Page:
Essentially, the clerisy has become a new, mass privileged class who live a safer, more secure life compared to those trapped in the harsher, less cosseted private economy. As California Polytechnic economist Michael Marlow points out, public sector workers enjoy greater job stability, and salary and benefits as much as 21% higher than of private sector employees doing similar work.
On this year’s Labor Day, this is the new face of unionism. The percentage of private-sector workers in unions has dropped from 24% in 1973 to barely 7% today and in 2010, for the first time, the public sector accounted for an absolute majority of union members. “Labor” increasingly means not guys with overalls and lunch pails, but people whose paychecks are signed by taxpayers.
The GOP, for its part, now relies on another part of the middle class, what I would call the yeomanry. In many ways they represent the contemporary version of Jeffersonian farmers or the beneficiaries of President Lincoln’s Homestead Act. They are primarily small property owners who lack the girth and connections of the clerisy but resist joining the government-dependent poor. Particularly critical are small business owners, who Gallup identifies as “the least approving” of Obama among all the major occupation groups. Barely one in three likes the present administration.
The yeomanry diverge from the clerisy in other ways. They tend to live in the suburbs, a geography much detested by many leaders of the clerisy and, likely, the president himself. Yeomen families tend to be concentrated in those parts of the country that have more children and are more apt to seek solutions to social problems through private efforts. Philanthropy, church work and voluntarism — what you might call, appropriately enough, the Utah approach, after the state that leads in philanthropy.
The nature of their work also differentiates the clerisy from the yeomanry. The clerisy labors largely in offices and has no contact with actual production. Many yeomen, particularly in business services, depend on industry for their livelihoods either directly or indirectly. The clerisy’s stultifying, and often job-toxic regulations and “green” agenda may be one reason why people engaged in farming, fishing, forestry, transportation, manufacturing and construction overwhelmingly disapprove of the president’s policies, according to Gallup.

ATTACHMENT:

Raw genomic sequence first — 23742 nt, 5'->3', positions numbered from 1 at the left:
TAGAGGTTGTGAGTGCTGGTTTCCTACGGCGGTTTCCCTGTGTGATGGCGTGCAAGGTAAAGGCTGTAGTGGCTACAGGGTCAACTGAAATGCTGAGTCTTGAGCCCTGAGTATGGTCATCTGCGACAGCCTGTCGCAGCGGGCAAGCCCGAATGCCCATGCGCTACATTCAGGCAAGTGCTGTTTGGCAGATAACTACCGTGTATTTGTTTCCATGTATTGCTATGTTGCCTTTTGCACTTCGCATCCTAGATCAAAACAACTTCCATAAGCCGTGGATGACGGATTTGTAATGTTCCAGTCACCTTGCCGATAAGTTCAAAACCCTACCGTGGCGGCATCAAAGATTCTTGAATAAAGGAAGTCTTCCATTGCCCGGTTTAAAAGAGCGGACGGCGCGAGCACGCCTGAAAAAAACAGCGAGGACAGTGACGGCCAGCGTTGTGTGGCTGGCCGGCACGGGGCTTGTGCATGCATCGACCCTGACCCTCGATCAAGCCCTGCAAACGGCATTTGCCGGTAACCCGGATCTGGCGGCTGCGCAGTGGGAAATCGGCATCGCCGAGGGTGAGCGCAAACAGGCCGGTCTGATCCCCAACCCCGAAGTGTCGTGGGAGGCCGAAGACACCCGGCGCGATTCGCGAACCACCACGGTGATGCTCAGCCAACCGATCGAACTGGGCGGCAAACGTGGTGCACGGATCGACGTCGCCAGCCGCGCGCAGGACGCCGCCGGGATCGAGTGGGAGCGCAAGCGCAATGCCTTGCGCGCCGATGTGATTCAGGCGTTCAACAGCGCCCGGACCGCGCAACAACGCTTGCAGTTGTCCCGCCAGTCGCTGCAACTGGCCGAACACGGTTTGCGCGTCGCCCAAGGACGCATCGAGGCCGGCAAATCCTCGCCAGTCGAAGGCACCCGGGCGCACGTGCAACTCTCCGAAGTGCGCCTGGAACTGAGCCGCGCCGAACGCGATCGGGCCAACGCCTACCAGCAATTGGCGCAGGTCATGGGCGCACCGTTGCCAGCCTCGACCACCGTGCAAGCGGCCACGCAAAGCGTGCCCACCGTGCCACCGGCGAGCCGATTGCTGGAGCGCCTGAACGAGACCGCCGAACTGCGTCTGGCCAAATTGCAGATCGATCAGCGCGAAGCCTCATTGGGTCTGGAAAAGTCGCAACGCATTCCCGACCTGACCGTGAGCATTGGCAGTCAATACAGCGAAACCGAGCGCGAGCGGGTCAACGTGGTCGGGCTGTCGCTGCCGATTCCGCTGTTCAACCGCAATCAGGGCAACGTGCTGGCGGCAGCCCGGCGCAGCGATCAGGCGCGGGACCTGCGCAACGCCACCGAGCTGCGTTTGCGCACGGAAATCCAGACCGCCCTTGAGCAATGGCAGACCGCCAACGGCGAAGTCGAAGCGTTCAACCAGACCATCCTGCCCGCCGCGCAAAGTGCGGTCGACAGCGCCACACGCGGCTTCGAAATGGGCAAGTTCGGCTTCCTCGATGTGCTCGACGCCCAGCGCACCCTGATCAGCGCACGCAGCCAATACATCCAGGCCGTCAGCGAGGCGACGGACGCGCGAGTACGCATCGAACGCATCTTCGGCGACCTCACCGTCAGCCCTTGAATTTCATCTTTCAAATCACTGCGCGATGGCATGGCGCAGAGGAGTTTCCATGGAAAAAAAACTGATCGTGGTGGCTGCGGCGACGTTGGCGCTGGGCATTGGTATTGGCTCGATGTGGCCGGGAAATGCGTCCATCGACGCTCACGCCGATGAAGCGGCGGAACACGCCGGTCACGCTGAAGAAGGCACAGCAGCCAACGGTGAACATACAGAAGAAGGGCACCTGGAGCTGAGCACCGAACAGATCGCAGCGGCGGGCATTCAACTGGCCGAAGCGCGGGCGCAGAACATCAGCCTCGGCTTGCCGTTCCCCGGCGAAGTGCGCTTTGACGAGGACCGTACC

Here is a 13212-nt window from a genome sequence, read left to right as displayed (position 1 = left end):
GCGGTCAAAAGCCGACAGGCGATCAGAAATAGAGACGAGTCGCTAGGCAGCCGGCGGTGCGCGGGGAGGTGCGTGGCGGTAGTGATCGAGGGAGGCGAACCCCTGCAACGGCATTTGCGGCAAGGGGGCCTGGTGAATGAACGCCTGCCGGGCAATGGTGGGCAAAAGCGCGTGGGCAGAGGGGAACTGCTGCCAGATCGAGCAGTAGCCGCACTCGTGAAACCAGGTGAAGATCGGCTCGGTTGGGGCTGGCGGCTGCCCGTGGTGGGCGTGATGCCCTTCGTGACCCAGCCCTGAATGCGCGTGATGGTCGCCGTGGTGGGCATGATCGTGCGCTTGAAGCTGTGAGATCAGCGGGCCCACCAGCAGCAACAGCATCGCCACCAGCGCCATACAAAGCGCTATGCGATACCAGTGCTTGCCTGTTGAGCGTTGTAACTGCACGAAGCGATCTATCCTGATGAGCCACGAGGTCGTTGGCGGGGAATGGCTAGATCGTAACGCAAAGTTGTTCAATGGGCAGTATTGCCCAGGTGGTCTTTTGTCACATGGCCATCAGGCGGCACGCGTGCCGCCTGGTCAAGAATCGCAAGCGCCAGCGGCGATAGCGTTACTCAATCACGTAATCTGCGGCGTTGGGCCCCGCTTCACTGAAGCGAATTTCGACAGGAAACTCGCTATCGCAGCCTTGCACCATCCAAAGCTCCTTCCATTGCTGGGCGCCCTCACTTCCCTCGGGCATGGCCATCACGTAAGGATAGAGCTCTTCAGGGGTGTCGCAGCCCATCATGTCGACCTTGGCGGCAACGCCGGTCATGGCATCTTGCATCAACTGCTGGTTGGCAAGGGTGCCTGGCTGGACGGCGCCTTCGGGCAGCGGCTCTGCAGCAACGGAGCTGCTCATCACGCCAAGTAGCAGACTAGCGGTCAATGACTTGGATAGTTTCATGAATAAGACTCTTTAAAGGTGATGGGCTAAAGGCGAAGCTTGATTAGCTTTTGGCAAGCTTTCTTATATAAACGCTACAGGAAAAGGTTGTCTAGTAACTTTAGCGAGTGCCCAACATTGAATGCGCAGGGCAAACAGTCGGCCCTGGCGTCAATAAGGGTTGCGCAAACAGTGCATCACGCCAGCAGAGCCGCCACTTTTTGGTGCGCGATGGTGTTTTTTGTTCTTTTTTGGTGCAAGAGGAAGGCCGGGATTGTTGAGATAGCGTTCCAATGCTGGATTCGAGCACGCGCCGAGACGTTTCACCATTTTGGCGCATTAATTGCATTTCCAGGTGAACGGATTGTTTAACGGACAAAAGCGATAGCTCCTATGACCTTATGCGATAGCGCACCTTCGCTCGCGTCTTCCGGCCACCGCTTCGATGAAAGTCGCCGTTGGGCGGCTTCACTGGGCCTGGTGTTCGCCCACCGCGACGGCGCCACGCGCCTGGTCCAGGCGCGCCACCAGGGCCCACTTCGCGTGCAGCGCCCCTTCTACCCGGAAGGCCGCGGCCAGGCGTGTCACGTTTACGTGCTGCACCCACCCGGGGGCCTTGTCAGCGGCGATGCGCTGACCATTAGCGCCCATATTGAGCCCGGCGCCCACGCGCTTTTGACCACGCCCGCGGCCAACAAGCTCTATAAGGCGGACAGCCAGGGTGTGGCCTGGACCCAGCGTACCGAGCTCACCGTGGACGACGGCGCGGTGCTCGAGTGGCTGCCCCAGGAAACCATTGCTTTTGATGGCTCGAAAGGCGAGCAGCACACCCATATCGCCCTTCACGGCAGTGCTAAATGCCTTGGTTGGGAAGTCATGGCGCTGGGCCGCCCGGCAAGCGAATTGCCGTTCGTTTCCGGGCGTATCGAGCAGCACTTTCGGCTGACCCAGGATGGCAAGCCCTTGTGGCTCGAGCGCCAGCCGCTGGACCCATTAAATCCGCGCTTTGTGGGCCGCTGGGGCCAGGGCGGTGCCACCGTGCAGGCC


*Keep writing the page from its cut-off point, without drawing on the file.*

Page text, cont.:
Obama supporters sometimes trace the loss of largely white working-class support — even to the somewhat less than simpatico patrician Romney — to “false consciousness.” A recent Daily Kos article, charmingly entitled “The Masses are Asses,” chose to wave the old bloody shirt of racism, arguing that whites “are the single largest, and most protected racial group in this country’s history.”
Ultimately this division — clerisy and their clients versus yeomanry — will decide the election. The patricians and the unions will finance this battle on both sides, spreading a predictable thread of half-truths and outright lies. The Democrats enjoy a tactical advantage. All President Obama needs is to gain a rough split among the vast group making around or above the national median income. He can count on overwhelming backing by the largely government dependent poor as well as most ethnic minorities, even the most entrepreneurial and successful.
Romney’s imperative will be to rouse the yeomanry by suggesting the clerisy, both by their sheer costliness and increasingly intrusive agenda, are crippling their family’s prospects for a better life. In these times of weak economic growth and growing income disparity, the Republicans delude themselves by claiming to ignore class warfare. They need to learn how instead to make it politically profitable for themselves.
Joel Kotkin is executive editor of NewGeography.com and is a distinguished presidential fellow in urban futures at Chapman University, and contributing editor to the City Journal in New York. He is author of The City: A Global History. His newest book is The Next Hundred Million: America in 2050, released in February, 2010.